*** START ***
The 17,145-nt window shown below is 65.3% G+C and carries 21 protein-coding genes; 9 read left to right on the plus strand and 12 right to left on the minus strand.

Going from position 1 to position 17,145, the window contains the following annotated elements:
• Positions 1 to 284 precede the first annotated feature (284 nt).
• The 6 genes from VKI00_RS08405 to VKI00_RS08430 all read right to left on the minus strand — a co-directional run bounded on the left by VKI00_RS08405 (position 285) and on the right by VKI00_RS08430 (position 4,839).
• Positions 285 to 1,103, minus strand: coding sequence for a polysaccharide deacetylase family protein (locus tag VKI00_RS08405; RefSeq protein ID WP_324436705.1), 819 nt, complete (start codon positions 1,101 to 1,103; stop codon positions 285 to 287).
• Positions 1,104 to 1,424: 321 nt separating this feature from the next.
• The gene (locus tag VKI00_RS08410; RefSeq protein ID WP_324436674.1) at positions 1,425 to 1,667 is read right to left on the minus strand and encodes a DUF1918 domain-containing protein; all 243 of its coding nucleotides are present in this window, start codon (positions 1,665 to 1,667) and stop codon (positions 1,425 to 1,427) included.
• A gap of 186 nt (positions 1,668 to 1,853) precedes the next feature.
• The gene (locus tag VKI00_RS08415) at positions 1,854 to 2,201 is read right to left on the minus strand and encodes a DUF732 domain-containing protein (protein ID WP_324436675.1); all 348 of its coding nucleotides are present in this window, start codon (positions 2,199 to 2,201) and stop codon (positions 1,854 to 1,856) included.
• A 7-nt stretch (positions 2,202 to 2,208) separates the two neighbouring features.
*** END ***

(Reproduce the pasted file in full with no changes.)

The 17,145-nt window shown below is 65.3% G+C and carries 21 protein-coding genes; 9 read left to right on the plus strand and 12 right to left on the minus strand.

Going from position 1 to position 17,145, the window contains the following annotated elements:
• Positions 1 to 284 precede the first annotated feature (284 nt).
• The 6 genes from VKI00_RS08405 to VKI00_RS08430 all read right to left on the minus strand — a co-directional run bounded on the left by VKI00_RS08405 (position 285) and on the right by VKI00_RS08430 (position 4,839).
• Positions 285 to 1,103, minus strand: coding sequence for a polysaccharide deacetylase family protein (locus tag VKI00_RS08405; RefSeq protein ID WP_324436705.1), 819 nt, complete (start codon positions 1,101 to 1,103; stop codon positions 285 to 287).
• Positions 1,104 to 1,424: 321 nt separating this feature from the next.
• The gene (locus tag VKI00_RS08410; RefSeq protein ID WP_324436674.1) at positions 1,425 to 1,667 is read right to left on the minus strand and encodes a DUF1918 domain-containing protein; all 243 of its coding nucleotides are present in this window, start codon (positions 1,665 to 1,667) and stop codon (positions 1,425 to 1,427) included.
• A gap of 186 nt (positions 1,668 to 1,853) precedes the next feature.
• The gene (locus tag VKI00_RS08415) at positions 1,854 to 2,201 is read right to left on the minus strand and encodes a DUF732 domain-containing protein (protein ID WP_324436675.1); all 348 of its coding nucleotides are present in this window, start codon (positions 2,199 to 2,201) and stop codon (positions 1,854 to 1,856) included.
• A 7-nt stretch (positions 2,202 to 2,208) separates the two neighbouring features.